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Antiwar speakers on campus are lecturers, not students, this time

Absence of a draft and lack of televised war carnage have limited students' protests, an academic says.

July 05, 2007|Richard C. Paddock | Times Staff Writer

SAN FRANCISCO — Dan Lowenstein passionately opposes the war in Iraq and recently helped stage an antiwar teach-in at UC San Francisco. "We must listen to our conscience and speak out," he told the hundreds of people who had gathered.

Lowenstein is no student organizer; he's a noted professor and vice chairman of the department of neurology at UCSF.

Four years into the war, student protests at campuses across the country have been rare, but a handful of academics have begun speaking out and conducting studies within their own disciplines to make the case against the conflict.

Lowenstein, who took part in protests against the Vietnam War as a high school and university student in Colorado, says the absence of a draft and the lack of televised images of battlefield body bags or coffins coming home have helped keep protests to a minimum. He calls the conflict in Iraq "the silent war."

At Harvard University, public policy professor Linda Bilmes has co-written a study that estimates the war will cost more than $1 trillion, far more than the Bush administration's projections. Bilmes also addressed the teach-in, which was attended mostly by doctors and medical students.

"Why is there no outrage?" asked Bilmes, who was an assistant secretary of Commerce in the Clinton administration. "Why are the campuses not overflowing with students saying, 'What is going on here?' One answer is we are not seeing the true cost of the war."

The lack of protest can be attributed in part to a change in character: Today's students are more serious about getting a degree, entering the working world and making money. And, unlike the Vietnam War, the conflict in Iraq does not play out against a backdrop of civil rights protests and counterculture rebellion.

Furthermore, the Bush administration has been skillful in limiting the fallout at home by controlling visual images of the war dead and declining to release information on the number of Americans wounded or the number of Iraqi casualties. For example, in its count of the wounded, the Pentagon does not include soldiers who didn't require an airlift to a military hospital.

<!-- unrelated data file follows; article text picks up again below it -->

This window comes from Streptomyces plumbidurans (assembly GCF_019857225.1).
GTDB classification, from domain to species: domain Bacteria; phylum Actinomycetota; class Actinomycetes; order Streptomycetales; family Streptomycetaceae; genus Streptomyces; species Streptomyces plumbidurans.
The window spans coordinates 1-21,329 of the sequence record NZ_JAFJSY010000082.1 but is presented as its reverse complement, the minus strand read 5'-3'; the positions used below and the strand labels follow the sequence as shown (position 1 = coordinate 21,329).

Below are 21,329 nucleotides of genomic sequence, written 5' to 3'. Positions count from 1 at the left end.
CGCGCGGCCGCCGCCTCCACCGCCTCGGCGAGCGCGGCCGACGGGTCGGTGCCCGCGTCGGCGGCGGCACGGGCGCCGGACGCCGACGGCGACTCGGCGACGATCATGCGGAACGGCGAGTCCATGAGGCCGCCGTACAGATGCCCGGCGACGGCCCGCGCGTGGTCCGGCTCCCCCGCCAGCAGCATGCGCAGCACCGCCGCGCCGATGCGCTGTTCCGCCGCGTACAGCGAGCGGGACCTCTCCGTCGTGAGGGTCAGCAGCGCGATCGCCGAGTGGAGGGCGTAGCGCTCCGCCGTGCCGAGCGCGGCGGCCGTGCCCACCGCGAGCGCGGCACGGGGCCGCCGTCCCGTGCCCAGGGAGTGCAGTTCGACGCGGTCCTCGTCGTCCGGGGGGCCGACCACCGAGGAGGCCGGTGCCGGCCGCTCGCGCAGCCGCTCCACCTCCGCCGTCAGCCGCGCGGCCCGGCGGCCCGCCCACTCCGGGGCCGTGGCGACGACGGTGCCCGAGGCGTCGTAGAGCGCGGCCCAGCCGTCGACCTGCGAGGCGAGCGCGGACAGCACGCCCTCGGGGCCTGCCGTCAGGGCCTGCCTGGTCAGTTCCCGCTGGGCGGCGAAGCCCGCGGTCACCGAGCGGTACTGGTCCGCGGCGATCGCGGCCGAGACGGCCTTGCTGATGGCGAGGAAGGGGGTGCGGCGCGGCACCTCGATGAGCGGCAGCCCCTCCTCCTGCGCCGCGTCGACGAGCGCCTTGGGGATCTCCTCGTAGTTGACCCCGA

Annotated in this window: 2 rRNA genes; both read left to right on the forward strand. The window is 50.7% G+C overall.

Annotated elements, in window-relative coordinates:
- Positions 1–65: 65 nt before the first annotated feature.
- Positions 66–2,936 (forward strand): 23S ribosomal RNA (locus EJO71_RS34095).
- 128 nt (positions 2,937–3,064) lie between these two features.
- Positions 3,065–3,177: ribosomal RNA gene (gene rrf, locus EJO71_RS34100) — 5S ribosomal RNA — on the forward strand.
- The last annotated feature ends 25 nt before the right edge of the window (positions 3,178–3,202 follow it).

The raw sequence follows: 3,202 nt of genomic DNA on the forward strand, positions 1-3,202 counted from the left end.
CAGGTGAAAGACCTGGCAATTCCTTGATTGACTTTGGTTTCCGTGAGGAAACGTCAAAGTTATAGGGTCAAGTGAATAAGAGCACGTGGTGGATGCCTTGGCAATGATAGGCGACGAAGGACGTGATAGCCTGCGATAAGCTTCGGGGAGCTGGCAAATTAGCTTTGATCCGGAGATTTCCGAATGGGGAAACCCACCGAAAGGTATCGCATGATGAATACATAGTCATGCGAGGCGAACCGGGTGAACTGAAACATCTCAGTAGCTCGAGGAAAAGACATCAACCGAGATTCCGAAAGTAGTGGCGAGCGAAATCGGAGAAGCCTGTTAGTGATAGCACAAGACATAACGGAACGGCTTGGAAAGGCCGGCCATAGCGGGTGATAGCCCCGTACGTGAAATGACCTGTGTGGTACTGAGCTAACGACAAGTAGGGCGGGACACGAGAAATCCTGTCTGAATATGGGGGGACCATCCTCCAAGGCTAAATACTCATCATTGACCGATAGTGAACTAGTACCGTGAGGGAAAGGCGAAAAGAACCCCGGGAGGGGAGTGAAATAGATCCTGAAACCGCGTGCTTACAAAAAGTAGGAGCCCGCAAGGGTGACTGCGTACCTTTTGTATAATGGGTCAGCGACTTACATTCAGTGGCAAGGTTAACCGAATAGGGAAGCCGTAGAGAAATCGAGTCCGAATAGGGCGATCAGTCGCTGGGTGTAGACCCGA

As a result, some student activists find other issues easier to embrace. In May, dozens went on a hunger strike and disrupted a meeting of the UC Board of Regents over the university's participation in the development of nuclear weapons. Eleven were arrested and hauled from the room.

In May, students at Stanford University staged a sit-in outside the president's office to protest the use of sweatshop labor in the manufacture of apparel with Stanford's logo. Outside, some students took off their clothes to draw attention to the issue. (A month earlier, students held a similar, but clothed, sit-in outside the president's office at USC.) Later, Stanford worked out an agreement to address the students' concerns.

Stanford student Daniel Shih, a leader of the protest, said he was certain that all of the sweatshop demonstrators opposed the war in Iraq. As a protest target, however, it seemed too distant, and ending it seemed unattainable.

"The war in Iraq is a huge issue, but it's disconnected," he said. "At this institution, we focus our influence on our administration's policies. With the sweatshop campaign, we feel we can make concrete change."

Mark Rudd, a leader of Students for a Democratic Society and the violent Weather Underground in the 1960s, said many of today's students oppose the war but lack organizing skills and the belief that they can make a difference.

"There are a lot of people on campus who are antiwar, but they don't know what to do," said Rudd, who taught math at a community college in New Mexico for 25 years before retiring in December. "There has been a loss of that feeling that individual actions can mean something. It was the opposite in the '60s."

But Rudd, who spent seven years underground in the 1970s, said he is optimistic that students will become more organized as the war continues; he noted that students on many campuses have begun forming new chapters of SDS.

Tom Hayden, a radical leader of the anti-Vietnam War movement who later served in the state Legislature, said the Bush administration has kept opposition to the war in check by minimizing its effect on the daily lives of Americans.

With today's volunteer Army and the administration policy of repeatedly deploying the same units to Iraq, he noted, a relatively small part of the population is directly affected by the war. Hayden said he recently taught a class on Iraq at Pitzer College, and only one of his 38 students had a relative stationed there.

In the 1960s, the possibility of being drafted at the age of 18 -- before they could even vote in those days -- compelled students to decide where they stood on Vietnam. Being summoned for a dehumanizing pre-induction physical brought home the reality of the war.

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